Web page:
You should check your estate planning documents every so often, to make sure they’re still good, especially with big life changes like births, marriages, divorces, and moving to another state. Children grow up, marriages dissolve, property gets sold, residences change. That’s why we recommend that you consult us for an estate-plan check-up every five years or so. 

If you retire to another state, your trust would probably be good, but income tax and estate tax laws differ in every state. So you will want to best understand how these taxes in your new state impact the administration of your trust after you die. In addition, laws concerning powers of attorney vary from state to state. Documents from the “old” state might not work in the “new” one, and your documents would not be there for you when you need them.

Suppose you left your property to your spouse and appointed that person to be your power of attorney. You got divorced, but you never got around to changing your plan. The law would usually step in to prevent your ex-spouse from inheriting, but you might be stuck with that person holding power of attorney over your property and health care.

Maybe you named your ex-spouse’s father as your executor and agent. Now he can’t stand you and blames you for the break-up.

Perhaps you left your property to your two children equally – but now one child is addicted to opioids. Your will or trust did not restrict how money should be spent. If your addicted child inherits a lot of money in one chunk, that money could vanish to drugs and your child’s survival might be at risk.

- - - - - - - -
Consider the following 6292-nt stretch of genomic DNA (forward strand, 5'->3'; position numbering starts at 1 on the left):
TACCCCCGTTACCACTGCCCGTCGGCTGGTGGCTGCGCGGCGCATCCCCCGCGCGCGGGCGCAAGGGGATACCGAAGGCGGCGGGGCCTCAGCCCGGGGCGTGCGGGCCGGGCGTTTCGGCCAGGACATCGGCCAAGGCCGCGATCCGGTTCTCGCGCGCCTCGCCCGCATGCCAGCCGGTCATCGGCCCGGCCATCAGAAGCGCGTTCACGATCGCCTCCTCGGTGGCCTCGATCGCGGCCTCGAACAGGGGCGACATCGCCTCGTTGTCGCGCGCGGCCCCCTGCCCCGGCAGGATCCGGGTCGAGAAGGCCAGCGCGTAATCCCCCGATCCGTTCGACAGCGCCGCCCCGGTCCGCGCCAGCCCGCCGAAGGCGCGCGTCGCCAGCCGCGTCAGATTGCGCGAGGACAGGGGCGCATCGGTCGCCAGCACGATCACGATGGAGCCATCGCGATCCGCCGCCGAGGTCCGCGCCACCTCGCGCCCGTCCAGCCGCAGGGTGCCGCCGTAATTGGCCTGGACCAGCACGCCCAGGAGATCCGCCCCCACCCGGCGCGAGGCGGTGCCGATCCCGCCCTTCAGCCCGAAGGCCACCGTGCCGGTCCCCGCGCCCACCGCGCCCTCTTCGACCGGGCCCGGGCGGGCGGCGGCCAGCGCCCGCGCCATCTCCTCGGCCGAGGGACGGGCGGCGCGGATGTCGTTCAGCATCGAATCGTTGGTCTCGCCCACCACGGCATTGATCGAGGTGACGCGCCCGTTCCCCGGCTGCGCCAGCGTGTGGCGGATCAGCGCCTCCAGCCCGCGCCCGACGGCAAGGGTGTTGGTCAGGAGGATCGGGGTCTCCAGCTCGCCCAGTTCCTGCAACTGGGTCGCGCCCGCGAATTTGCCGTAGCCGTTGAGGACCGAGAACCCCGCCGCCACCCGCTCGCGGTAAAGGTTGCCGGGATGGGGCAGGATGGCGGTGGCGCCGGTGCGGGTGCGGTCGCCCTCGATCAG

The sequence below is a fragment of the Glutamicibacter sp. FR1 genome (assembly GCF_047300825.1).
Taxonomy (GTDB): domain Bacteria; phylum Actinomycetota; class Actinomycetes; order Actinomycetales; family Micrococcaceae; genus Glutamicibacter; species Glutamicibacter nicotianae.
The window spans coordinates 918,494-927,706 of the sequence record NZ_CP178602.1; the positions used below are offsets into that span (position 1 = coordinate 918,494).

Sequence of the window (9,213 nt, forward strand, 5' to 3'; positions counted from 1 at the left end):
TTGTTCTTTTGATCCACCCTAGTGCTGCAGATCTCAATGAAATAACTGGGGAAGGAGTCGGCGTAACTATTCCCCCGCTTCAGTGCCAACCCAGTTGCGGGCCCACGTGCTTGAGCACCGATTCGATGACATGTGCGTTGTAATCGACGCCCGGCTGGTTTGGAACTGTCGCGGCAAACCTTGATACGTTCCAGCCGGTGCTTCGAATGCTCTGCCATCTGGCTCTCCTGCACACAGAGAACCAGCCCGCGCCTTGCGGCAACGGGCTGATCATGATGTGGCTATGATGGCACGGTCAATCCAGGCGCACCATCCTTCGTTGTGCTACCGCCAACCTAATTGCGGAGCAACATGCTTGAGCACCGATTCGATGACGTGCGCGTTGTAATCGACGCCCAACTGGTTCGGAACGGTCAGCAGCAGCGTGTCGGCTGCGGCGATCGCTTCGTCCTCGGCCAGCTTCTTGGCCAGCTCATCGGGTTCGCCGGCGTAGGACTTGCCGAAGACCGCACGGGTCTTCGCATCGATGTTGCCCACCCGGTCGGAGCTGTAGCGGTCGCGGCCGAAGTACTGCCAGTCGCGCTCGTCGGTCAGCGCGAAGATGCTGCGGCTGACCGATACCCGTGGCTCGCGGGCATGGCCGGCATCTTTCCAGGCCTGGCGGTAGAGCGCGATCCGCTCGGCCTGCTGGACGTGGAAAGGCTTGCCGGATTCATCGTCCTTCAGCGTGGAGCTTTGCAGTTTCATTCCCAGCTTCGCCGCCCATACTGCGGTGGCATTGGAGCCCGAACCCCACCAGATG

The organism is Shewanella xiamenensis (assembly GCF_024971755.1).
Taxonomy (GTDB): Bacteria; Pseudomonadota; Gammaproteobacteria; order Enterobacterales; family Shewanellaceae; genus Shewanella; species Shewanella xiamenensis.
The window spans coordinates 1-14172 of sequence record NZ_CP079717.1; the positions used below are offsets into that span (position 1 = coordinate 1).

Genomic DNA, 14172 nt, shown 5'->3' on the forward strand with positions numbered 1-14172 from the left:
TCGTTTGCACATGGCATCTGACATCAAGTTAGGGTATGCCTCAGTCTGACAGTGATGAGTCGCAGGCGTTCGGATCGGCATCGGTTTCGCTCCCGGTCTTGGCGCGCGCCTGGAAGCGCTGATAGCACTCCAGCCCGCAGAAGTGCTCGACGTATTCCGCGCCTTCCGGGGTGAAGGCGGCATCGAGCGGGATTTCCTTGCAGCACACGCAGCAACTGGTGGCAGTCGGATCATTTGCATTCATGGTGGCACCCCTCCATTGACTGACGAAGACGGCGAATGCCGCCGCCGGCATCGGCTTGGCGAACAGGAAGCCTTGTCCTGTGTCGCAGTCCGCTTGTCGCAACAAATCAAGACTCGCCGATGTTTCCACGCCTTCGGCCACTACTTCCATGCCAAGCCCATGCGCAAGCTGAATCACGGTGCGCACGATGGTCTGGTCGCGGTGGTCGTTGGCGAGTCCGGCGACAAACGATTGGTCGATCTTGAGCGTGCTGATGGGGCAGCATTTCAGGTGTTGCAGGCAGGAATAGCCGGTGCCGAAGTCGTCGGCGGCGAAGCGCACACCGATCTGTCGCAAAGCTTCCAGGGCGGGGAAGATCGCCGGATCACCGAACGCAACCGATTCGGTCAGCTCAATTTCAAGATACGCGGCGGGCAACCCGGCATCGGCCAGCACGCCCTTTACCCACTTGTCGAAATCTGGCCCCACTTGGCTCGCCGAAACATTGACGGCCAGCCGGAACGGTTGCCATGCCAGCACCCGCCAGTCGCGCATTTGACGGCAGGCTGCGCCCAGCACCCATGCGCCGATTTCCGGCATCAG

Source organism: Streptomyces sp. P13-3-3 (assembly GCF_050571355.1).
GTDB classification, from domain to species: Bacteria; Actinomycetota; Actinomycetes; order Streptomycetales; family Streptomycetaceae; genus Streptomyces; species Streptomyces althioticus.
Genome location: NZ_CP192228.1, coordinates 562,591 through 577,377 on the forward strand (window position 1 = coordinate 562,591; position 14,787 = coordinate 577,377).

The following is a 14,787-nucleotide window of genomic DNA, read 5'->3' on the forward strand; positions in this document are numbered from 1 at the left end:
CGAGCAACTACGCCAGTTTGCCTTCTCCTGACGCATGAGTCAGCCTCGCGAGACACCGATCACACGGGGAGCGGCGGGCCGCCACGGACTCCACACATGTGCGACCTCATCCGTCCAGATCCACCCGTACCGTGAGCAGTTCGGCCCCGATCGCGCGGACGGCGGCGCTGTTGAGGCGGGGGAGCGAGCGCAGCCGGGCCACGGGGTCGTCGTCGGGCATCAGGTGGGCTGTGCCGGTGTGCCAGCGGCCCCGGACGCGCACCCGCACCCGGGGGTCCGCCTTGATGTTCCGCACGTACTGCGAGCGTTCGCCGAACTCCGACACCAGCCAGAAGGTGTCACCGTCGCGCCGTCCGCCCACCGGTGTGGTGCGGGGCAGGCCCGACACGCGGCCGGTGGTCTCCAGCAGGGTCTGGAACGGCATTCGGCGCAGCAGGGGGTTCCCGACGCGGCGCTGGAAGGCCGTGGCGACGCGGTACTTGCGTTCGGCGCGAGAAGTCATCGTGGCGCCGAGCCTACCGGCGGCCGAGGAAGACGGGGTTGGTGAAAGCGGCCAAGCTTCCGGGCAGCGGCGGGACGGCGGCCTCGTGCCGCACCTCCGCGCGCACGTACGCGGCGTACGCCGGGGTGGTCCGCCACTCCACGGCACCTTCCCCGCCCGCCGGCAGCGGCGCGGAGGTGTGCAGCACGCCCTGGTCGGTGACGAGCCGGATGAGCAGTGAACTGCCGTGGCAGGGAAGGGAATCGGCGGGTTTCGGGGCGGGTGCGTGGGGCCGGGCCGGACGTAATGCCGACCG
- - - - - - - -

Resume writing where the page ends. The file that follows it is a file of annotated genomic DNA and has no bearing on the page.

Or, you deeded your house to one child and made a will or trust leaving money to your other child. Then you forgot about the deed and changed your planning years later to create a will or trust that split everything equally. The law would invalidate the second will or trust as to the house because the title on deeds controls and supplants whatever the will or trust command. Consequently, one child might end up receiving more value than the other. That unfairness might sour the children against each other or leave one of them with very hurt feelings. 

If you got divorced, sold property, moved to another state, or did your documents more than five years ago, come see us for an estate plan check-up. Learn more about our estate planning checklist

When it comes to estate planning, there is no “one and done.” As we tell our clients, estate planning is a conversation you want to begin as early as possible and continue having for the rest of your life. Our Orange County law firm can help you or a loved one navigate your estate plan and ensure it is updated for the new year. Please contact us or schedule an appointment with us to discuss your legal needs.

If you Need Help, It Would Be Our Pleasure…

Orange County Estate Planning Attorney Kevin SnyderKevin Snyder is a husband, father, and an Orange County estate planning attorney and elder law attorney at Snyder Law, PC in Irvine, California. He’s all about family and passionate about estate planning, elder law, and veterans. He founded Snyder Law to help people be prepared and have the peace of mind they are protecting their families and aging parents for when life happens.

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